These sentiments weren’t confined to the British ruling class. In a remarkable piece commissioned by the Australian Smith’s Weekly (19 October 1935), US newspaper baron William Randolph Hearst wrote:

I personally do not think that the nations of the Old World can be blamed for expanding. They may have selfish motives. Most of us are motivated by intelligent self interest. But they are carrying the light of civilization into the dark places of the earth.

It was thus that America was rescued from savagery.

The conventional–type war ended in May 1936, and the Abyssinian Emperor, Haile Selassie, fled the country. Mussolini declared the equivalent of George Bush’s “mission accomplished”, but small guerrilla bands fought on and eventually their brave stand prevailed when the British, after Italy entered World War II on the side of Hitler’s Germany, decided they’d get behind the Abyssinian “terrorists”. The New Roman Empire in East Africa came to an ignominious end in 1941.

The Telegraph (Sydney) 25 September 1935. The fourth deck headline speculates that Mussolini may only have been playing for time when Rome hinted that it might be prepared for a "compromise" solution to the border crisis it had deliberately created. But Mussolini was indeed playing for time to complete invasion preparations. Shades of the diplomatic manoeuvres leading up to the invasion of Iraq!

The Telegraph, 10 October 1935, a week after the invasion, Abyssinian troops and irregulars continued to put up a brave resistance to the Italian Fascist steamroller.

The Sun, 10 October 1935. A week after the invasion the Italian 'shock and awe' campaign continued with an aerial offensive using what is described as "a chemical substance resembling powdered sulphur" that attacked the eyes and lungs of Abyssinian victims. "They call us savages, yet this is Italy's first contribution to the new civilization in Abyssinia" said Demjazmatch Nazibu, an Abyssinian commander. Shades of the Anglo-US use of DU munitions, napalm and white phosphorus in the Iraq war and the widespread use of cluster bombs in the Zionist blitzkreig in Lebanon.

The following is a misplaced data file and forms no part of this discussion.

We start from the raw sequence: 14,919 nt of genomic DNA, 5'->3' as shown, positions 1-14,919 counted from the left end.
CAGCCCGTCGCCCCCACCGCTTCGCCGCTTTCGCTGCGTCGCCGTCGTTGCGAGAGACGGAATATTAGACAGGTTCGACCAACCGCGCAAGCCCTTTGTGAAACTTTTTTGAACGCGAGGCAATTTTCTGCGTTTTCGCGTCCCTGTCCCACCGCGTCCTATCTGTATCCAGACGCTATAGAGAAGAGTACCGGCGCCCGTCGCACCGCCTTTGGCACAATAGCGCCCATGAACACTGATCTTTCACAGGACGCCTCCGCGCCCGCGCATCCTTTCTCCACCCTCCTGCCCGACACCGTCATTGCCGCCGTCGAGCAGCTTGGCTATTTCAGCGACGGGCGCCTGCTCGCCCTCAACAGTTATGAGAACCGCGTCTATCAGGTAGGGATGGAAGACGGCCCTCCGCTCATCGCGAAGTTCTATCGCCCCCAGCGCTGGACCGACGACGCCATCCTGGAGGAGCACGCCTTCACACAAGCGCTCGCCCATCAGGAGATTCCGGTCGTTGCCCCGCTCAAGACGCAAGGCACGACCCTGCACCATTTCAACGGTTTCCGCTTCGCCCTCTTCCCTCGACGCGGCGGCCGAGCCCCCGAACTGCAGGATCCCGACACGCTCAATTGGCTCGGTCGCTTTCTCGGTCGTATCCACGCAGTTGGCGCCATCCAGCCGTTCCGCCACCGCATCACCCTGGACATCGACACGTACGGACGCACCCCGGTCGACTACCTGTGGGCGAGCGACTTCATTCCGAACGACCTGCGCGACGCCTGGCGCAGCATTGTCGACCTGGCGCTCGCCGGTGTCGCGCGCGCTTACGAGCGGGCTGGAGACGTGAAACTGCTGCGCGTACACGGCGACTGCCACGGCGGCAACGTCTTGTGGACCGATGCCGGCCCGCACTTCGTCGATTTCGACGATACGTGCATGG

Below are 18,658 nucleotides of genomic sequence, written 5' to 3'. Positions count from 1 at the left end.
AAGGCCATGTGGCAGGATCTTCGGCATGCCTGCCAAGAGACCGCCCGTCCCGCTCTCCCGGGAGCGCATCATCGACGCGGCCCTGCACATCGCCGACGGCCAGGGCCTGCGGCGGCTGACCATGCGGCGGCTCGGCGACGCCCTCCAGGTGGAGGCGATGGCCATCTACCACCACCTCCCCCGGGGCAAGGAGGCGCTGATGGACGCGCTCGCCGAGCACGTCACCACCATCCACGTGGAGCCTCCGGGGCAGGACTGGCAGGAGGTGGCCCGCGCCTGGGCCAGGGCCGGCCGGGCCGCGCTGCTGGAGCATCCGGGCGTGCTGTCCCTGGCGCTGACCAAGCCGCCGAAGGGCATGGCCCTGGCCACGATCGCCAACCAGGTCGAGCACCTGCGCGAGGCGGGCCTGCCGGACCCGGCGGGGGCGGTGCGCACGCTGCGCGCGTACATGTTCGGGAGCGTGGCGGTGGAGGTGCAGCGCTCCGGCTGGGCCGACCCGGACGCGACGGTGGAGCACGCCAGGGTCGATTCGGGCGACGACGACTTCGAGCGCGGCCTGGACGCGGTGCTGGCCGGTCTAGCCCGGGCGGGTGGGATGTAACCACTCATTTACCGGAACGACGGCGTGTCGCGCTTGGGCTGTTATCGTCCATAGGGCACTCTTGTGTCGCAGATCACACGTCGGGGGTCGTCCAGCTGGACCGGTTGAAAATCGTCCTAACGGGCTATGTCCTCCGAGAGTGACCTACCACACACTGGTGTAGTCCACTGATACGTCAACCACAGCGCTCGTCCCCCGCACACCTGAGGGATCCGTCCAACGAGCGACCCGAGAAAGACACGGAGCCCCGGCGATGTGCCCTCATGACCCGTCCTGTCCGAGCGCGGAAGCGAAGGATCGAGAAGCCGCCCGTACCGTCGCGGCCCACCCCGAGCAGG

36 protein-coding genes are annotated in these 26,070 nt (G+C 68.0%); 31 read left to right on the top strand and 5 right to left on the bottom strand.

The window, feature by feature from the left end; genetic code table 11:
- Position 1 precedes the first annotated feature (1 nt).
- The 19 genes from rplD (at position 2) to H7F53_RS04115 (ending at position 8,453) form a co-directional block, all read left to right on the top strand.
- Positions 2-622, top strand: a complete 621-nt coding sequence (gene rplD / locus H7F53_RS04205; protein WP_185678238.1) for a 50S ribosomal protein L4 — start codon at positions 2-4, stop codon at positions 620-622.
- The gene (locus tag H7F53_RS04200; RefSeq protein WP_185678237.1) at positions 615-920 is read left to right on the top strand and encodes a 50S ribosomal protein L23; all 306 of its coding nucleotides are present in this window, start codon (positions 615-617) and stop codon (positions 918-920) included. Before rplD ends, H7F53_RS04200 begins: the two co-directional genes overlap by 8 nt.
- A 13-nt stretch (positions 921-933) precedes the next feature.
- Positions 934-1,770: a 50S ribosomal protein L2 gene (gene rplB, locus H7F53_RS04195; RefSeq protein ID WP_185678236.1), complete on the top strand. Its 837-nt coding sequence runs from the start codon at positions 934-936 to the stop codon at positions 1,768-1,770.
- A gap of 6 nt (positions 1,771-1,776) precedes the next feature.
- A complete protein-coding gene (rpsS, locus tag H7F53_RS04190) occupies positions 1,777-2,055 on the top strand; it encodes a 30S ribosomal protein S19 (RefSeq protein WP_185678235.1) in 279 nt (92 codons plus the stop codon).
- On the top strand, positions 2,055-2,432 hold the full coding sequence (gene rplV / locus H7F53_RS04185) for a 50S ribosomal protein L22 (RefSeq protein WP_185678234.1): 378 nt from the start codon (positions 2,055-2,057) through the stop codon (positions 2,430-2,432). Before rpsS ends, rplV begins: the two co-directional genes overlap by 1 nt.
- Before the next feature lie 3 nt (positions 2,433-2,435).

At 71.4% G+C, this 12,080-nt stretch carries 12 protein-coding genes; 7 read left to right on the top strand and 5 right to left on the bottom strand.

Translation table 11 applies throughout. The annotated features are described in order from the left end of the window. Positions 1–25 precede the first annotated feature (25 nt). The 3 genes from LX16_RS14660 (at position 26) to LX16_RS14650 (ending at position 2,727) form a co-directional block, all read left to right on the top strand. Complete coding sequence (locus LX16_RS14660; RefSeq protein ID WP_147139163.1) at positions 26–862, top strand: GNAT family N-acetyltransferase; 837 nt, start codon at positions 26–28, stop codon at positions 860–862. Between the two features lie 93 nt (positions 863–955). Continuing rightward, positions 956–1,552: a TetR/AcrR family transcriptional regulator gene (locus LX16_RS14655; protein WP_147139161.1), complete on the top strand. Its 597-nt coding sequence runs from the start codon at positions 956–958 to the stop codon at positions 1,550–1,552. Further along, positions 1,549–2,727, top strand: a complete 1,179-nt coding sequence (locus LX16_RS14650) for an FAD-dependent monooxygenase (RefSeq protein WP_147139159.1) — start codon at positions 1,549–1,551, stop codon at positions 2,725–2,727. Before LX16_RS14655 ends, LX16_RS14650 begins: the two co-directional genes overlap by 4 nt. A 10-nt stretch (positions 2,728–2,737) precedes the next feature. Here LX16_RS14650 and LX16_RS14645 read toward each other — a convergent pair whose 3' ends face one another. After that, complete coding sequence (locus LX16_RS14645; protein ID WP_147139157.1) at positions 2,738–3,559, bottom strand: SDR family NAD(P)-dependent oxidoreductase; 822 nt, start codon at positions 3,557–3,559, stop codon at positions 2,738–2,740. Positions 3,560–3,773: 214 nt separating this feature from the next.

Smith's Weekly, 19 October 1935 (Sydney). In this specially commissioned piece, US newspaper magnate William Randolph Hearst got behind Italian imperialism (see article above) and opined that the US should stay neutral ... after all, similar treatment had been meted out to the Native Americans and that was A Good Thing. Note the Indian chief looking accusingly over Uncle Sam's shoulder and the inclusion of a countervailing view to Hearst's in the US-sourced cartoon showing Mussolini stepping onto Abyssinian territory and holding a pistol to the head of a hapless native. In the box at the centre of the page, Smith's Weekly distances itself from Hearst's views.

Petrol at $1.20 a litre? Say goodbye to all that
27 February 2007
It was raining when I drove through Newtown late on Sunday afternoon. King Street was teeming with people from the Soundwaves concert in Sydney Park and the cafes and pubs were full of laughter. Soon the street lights would come on and the restaurants would start filling up and the neon signs would lend a tawdry glamour to the old town.
It will look like this on the streets of Tehran just before the American blitz starts. They say Iran is a beautiful place, but bright lights will probably not burn there for many years, and the country, like Iraq before it, will be poisoned by radiation from DU munitions, if not actual nuclear bombs, for thousands of years to come.